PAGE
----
Ready for a few laughs

I have finally completed the cycle of plays that starts with Henry VI Part One and ends with Richard III. There was a lot of action, a lot of killing, and even a smattering of comedy, but for the most part the stories were pretty heavy. The Henry trilogy was fun but a bit of a mess, all told, while Richard III was leaps and bounds ahead in quality. It was not without its faults, however. I’m enjoying this project more and more each play and I am truly excited to move into a different kind of play with the Comedy of Errors.

I’ve talked a bit about what problems I’ve had with the Henry plays, but the long and short of it is the pacing and overall storytelling just felt messy throughout. We got fairly flat characters, but when a character began to show some depth, he died almost immediately *cough* John Cade *cough*. So imagine my pleasure when Richard III began and I was drawn to our titular antihero right out of the gate. Richard as a character would fit right into the morally gray heroes of modern popular fiction and as such I found the balance of charm and repulsiveness to be perfectly struck throughout the play. Except for the very end. Richard became almost pathetically remorseful after being visited by the ghosts of his victims the morning of the final battle with Richmond, which was not at all in keeping with the Richard I had grown to love hating. This final emotional appeal to both God and the audience felt like a heavy-handed attempt to make sure we felt some pang at his death. But for me, it had the opposite effect. It took me out of the scene and diminished what could have been a much more moving and satisfying death.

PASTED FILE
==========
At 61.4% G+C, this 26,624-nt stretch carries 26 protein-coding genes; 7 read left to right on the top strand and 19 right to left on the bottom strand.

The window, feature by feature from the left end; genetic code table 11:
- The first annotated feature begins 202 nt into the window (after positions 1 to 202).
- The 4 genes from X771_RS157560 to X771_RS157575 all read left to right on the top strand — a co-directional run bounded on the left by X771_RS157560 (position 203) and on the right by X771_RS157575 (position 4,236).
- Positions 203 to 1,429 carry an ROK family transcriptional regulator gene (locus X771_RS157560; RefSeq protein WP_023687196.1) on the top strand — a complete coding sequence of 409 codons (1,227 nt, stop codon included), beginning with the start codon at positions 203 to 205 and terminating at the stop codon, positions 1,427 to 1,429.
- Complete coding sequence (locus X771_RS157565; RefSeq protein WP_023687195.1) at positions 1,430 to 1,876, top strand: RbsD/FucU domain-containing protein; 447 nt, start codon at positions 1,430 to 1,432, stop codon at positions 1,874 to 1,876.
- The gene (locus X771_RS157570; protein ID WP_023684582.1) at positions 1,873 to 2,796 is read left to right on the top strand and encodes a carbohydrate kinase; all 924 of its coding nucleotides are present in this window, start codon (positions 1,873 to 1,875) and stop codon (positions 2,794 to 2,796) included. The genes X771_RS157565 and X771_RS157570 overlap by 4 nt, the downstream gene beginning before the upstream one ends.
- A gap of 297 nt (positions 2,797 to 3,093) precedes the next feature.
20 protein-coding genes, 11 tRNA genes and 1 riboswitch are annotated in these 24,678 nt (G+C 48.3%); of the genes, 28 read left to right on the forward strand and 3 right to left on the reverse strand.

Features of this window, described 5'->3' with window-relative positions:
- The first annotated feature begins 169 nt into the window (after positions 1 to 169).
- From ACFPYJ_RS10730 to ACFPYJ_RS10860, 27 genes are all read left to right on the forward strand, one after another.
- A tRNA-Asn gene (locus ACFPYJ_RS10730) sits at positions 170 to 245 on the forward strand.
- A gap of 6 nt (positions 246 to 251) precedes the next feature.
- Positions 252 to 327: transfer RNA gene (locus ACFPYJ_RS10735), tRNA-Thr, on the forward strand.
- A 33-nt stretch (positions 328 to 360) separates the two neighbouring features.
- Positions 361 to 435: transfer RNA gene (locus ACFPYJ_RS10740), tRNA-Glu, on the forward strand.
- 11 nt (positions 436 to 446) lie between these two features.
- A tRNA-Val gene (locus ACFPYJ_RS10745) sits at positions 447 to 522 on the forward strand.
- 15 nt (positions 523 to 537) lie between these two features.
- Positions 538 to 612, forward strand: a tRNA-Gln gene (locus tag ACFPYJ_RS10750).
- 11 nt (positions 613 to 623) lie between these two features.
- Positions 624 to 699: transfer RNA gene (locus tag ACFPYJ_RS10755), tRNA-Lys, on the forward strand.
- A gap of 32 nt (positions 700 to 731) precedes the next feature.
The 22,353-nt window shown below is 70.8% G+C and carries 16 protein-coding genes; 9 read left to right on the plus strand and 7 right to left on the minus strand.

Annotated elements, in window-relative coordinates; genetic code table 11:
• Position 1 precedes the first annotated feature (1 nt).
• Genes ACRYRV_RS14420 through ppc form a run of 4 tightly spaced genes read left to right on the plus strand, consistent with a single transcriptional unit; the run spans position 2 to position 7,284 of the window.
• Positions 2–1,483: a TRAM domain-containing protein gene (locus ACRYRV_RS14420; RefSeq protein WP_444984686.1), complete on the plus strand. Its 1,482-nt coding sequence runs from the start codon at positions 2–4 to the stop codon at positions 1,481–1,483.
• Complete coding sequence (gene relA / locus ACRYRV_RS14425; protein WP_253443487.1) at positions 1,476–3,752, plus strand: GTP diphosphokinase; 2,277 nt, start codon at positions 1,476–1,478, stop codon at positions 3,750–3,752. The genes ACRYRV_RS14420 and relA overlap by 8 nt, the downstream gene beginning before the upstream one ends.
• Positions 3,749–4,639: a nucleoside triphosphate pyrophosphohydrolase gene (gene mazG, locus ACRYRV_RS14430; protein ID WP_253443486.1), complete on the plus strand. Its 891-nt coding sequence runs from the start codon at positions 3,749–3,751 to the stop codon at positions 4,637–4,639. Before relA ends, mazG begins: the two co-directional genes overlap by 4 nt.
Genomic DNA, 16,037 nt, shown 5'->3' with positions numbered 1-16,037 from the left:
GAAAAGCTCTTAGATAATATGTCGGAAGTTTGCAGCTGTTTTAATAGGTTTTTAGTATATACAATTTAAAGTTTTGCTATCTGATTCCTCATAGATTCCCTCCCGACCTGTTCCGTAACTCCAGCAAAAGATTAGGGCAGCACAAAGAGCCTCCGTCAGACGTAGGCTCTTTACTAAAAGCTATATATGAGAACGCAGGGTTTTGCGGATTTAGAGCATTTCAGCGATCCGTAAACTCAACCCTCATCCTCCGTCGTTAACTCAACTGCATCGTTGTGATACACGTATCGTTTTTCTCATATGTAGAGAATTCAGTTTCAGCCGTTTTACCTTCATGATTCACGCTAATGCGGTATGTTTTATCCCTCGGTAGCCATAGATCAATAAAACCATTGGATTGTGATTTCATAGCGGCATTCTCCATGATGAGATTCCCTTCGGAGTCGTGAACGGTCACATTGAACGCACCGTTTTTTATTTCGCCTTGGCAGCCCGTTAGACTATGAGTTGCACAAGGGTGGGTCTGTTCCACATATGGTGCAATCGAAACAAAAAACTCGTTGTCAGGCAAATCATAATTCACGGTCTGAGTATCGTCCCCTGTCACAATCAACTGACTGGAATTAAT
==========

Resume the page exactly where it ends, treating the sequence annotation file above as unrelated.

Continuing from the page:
Quibbles with character aside, I don’t have a lot to say about the structure of the play, but it did seem a bit long to me. There were scenes that served only to reiterate that Richard’s a big ol’ bastard, Margaret is laughing at everyone getting their just deserts, and the women in Richard’s life are wracked with grief forevermore. All of these things are interesting in the play, but we get a whole lot of it over the course of multiple scenes. I think the play could have been cut down quite a bit and not lost much in the way of emotional impact. I bet his editing chops get better as we go along through the plays, however.

Which brings me to the part I’m most excited about. After another interlude in which I read a few more sonnets that hopefully have nothing to do with procreation, I will be moving onto my first Shakespearean comedy. As in my first one EVER. I never read Much Ado About Nothing or A Midsummer Night’s Dream in school. In fact, I’ve only ever read the tragedies. So I’m looking forward to getting a few laughs out of this. Lord knows I can use it after all the blood and guts of the first four plays.

Published by Alex H.

Reader, writer, editor, dum-dum.

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